Networking & Helping Others
Dharmesh Shah wrote a post last week titled Don't Always Be Closing that got me thinking about a fundamental mistake that many people make in their approach to networking. Dharmesh's point is that he grows tired of constantly feeling like people are trying to sell him something and that he appreciates getting to know people and having interesting conversations that aren't necessarily motivated by a desire to close the next deal. I think what Dharmesh is describing is the feeling of being used and the "what can you do for me" approach to networking definitely leads many similar feelings.
My approach to networking is to focus on what I can do for the other person. In some cases there isn't anything I can do for the other person but everybody could use a hand somewhere and most people seem to appreciate the effort regardless of the results. I find that I build trust and get to know people better by trying to help them. Additionally, the approach gets easier over time because the better I get to know people the more I understand what they need. Having a growing group of contacts who's needs I understand makes it easier for me to make valuable connections when I meet someone new. Furthermore, If I can connect someone old with someone new than I build trust and good will with both people. This means that by focusing on how I can help whomever I've just met, I often wind up helping two people.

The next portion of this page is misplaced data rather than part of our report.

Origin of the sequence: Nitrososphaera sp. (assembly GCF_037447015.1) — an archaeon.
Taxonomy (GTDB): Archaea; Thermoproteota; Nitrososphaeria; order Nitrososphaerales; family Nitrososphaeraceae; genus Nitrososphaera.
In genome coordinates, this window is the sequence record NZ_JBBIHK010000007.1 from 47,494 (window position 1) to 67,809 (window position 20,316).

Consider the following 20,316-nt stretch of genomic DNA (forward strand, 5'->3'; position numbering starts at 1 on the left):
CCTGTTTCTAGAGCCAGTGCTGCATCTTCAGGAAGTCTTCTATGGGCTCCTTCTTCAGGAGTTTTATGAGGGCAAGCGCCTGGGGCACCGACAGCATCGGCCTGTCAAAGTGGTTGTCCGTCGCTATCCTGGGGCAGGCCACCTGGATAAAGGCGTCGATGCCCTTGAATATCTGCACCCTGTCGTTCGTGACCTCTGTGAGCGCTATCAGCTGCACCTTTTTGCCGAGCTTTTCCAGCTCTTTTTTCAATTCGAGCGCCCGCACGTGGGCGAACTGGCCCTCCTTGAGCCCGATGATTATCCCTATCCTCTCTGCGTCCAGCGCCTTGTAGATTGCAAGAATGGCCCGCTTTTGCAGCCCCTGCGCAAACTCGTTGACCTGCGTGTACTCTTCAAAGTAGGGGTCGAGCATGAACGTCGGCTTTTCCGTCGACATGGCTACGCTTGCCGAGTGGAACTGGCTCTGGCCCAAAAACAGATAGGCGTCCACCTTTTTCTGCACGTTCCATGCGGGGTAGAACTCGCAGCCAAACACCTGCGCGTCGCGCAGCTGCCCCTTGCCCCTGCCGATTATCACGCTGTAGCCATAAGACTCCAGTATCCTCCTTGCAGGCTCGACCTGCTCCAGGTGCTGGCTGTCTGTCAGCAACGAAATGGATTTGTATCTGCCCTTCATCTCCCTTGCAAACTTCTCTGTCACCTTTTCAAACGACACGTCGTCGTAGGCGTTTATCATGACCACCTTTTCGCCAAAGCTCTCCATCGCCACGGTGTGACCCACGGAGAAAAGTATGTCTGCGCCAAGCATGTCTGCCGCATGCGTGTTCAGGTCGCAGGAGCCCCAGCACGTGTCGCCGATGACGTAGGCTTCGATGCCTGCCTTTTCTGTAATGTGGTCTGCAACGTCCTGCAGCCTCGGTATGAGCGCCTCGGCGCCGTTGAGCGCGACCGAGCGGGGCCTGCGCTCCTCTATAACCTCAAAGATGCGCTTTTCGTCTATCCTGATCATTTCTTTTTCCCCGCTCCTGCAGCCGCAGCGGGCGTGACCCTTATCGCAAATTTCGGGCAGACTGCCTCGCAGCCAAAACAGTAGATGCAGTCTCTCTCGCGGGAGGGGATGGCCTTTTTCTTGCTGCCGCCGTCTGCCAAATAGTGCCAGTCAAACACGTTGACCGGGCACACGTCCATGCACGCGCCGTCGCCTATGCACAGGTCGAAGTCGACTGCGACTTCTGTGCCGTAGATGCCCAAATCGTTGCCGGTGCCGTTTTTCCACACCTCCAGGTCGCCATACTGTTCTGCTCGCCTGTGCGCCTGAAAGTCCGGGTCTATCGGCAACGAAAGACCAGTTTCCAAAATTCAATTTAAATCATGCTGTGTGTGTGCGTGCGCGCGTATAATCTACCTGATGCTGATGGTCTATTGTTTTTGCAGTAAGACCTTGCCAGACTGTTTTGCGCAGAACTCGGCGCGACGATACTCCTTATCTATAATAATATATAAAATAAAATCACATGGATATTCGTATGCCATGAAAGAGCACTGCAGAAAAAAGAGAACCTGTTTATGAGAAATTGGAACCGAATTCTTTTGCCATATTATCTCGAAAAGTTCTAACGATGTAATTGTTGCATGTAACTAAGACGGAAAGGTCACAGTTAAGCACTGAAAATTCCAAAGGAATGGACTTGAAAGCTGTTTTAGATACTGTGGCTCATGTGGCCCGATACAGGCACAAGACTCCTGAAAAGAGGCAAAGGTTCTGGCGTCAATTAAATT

Taking the longer term approach of building trust and good will by helping others is what has allowed me to build relationships where by others are genuinely willing to help me.